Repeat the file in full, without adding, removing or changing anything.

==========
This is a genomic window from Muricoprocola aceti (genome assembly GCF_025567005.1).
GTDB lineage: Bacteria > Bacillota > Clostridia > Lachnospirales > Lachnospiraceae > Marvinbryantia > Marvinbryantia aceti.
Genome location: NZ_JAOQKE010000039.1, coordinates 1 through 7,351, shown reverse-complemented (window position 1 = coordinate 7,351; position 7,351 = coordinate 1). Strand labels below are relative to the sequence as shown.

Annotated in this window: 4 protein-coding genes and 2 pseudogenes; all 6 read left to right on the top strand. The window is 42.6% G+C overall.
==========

This is a genomic window from Muricoprocola aceti (genome assembly GCF_025567005.1).
GTDB lineage: Bacteria > Bacillota > Clostridia > Lachnospirales > Lachnospiraceae > Marvinbryantia > Marvinbryantia aceti.
Genome location: NZ_JAOQKE010000039.1, coordinates 1 through 7,351, shown reverse-complemented (window position 1 = coordinate 7,351; position 7,351 = coordinate 1). Strand labels below are relative to the sequence as shown.

Annotated in this window: 4 protein-coding genes and 2 pseudogenes; all 6 read left to right on the top strand. The window is 42.6% G+C overall.